EPF in talks with FT agency over RM300m home loan
KUALA LUMPUR, Feb 8 — The Employees Provident Fund (EPF) said today it is in talks with a government agency to provide loans to city renters to buy homes but that the deal has not been inked.
It also said that the terms involve lending an initial sum of RM300 million to the federal government through a special purpose vehicle linked to the Federal Territories Foundation (SPV FT Foundation), and that the firm will act as the middleman to grant the home loans to potential home buyers.
The EPF added that its investment panel will review the loan plan 12 months from the date of the last drawndown to decide if it will continue with the scheme it called “Ijarah”.
“The EPF would like to assure its members that all loans provided by the EPF to the Government of Malaysia or its agencies are made on commercial terms and with appropriate security to protect the interests of our members,” EPF’s deputy chief executive and investment head, Datuk Shahril Ridza Ridzuan, said in a statement.
He was responding to questions raised by the public over the controversial EPF loan.
He explained that the special purpose vehicle will retain ownership of the homes until the individual borrowers from the Ijarah scheme pay off the loan.
“The terms of the loan agreement are within the risk appetite of the EPF as it is secured against assets and cash flow with a suitable guarantee on repayment of the loan made,” Shahril said.
He also said the EPF has asked the special purpose vehicle to put aside 25 per cent in cash reserves in an EPF account together with the assignment of all cash flows.
He said the loan to the special purpose vehicle will be safe as each housing unit will be charged by the SPC FT Foundation to the EPF and that the security cover will, at the very least, be twice the loan amount.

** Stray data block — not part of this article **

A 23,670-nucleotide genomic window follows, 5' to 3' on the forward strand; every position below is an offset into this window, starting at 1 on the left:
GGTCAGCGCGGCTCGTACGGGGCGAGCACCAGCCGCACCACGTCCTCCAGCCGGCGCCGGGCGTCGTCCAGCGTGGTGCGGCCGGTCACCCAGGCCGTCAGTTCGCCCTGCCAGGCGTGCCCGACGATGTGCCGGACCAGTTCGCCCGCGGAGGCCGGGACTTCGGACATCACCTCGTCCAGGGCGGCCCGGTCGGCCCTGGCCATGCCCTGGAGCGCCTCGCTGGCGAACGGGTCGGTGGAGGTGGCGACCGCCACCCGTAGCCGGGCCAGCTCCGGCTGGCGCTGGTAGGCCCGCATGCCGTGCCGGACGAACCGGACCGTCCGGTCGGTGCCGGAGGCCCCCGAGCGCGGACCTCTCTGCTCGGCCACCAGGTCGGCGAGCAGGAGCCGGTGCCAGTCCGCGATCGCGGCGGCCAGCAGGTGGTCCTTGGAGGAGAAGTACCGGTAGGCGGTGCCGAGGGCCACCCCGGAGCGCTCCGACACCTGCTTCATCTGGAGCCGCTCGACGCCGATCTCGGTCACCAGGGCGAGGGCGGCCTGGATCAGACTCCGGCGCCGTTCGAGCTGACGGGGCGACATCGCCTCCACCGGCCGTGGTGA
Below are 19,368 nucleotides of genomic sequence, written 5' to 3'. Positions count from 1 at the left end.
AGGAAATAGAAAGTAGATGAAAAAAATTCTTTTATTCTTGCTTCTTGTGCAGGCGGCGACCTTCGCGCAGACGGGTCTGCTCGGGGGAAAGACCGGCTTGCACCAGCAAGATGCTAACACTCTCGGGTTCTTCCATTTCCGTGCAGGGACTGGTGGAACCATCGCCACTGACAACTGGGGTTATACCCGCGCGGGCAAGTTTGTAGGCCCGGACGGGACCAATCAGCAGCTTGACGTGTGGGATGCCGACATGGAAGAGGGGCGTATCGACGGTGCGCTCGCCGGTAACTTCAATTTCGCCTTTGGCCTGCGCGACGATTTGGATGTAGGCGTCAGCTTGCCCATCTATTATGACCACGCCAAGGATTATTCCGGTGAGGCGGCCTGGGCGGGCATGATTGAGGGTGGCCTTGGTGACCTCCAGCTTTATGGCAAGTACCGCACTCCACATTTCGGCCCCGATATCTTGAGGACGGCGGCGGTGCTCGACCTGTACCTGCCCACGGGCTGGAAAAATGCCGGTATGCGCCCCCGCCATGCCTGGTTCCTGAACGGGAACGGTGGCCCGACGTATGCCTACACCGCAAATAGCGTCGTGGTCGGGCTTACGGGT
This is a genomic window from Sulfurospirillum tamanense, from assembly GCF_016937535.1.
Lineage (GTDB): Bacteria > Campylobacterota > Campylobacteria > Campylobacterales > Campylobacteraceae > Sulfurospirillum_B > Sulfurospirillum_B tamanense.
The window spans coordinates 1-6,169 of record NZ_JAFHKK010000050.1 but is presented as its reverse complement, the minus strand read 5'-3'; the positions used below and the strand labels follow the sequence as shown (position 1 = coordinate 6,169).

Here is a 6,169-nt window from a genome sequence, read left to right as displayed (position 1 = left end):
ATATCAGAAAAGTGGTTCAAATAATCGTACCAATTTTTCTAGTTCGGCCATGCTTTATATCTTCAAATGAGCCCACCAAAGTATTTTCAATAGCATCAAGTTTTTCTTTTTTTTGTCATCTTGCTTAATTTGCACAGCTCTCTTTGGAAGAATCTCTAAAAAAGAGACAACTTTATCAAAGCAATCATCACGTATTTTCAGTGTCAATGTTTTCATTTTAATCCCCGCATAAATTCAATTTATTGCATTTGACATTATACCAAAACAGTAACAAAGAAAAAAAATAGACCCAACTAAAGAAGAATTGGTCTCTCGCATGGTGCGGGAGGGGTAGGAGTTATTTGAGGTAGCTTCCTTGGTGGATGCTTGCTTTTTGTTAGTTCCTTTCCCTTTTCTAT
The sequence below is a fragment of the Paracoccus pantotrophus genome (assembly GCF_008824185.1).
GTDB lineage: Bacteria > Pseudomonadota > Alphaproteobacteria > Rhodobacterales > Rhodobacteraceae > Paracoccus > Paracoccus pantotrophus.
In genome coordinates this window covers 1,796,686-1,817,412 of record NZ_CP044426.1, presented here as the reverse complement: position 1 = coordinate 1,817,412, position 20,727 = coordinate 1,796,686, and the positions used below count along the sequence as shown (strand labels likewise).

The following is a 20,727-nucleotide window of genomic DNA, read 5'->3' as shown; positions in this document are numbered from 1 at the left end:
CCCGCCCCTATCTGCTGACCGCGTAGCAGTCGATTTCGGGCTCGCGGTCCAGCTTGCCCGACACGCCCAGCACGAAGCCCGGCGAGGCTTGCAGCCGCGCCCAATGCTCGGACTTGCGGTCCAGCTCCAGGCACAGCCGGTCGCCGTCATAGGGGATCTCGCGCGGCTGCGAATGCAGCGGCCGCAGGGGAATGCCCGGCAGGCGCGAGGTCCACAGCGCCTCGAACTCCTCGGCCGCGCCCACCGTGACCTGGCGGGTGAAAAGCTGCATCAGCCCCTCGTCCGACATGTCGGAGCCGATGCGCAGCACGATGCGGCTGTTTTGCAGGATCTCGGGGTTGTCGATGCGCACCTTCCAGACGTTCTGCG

He added, “We understand that the SPV FT Foundation will only select participants with a good track record.”
Shahril said that under the conditions of the proposed deal, City Hall will buy back the houses to get back its cash flow should the borrowers fail to repay their loans.
“The EPF has also requested that the SPV FT Foundation engage a suitable financial institution to manage the credit administration of this scheme to ensure good conduct of the individual accounts,” the EPF official said.
“Based on the terms and the security arrangements that we have put forth, the EPF is well protected and the annual 5.5 per cent profit rate imposed on the loan is fair,” he added.
Shahril said, “The EPF is always mindful of members’ concerns and would like to reiterate that their retirement savings are invested prudently within a framework of good governance and adopting a conservative risk-return profile.”
Federal Territories and Urban Welfare Minister Datuk Raja Nong Chik Raja Zainal Abidin triggered a huge public outcry when he disclosed the proposed loan scheme will allow some 20,000 unqualified City Hall tenants to buy homes in the national capital with money from the EPF, which is meant to safeguard the pension funds of some 5.7 million contributors.
Raja Nong Chik previously said the loan would be secure as it is guaranteed by City Hall, a government agency, and that the EPF would earn 5.5 per cent interest per annum from repayments by the new home owners.
The Umno senator also said he expects “not more than 10 per cent (of the borrowers) will default”.
The Barisan Nasional (BN) federal government was forced last week to address fears that the housing loan scheme would result in losses for active EPF contributors.
But neither the government or EPF’s management has yet to explain why pension money is being used to help finance those who cannot qualify for commercial bank loans to buy homes.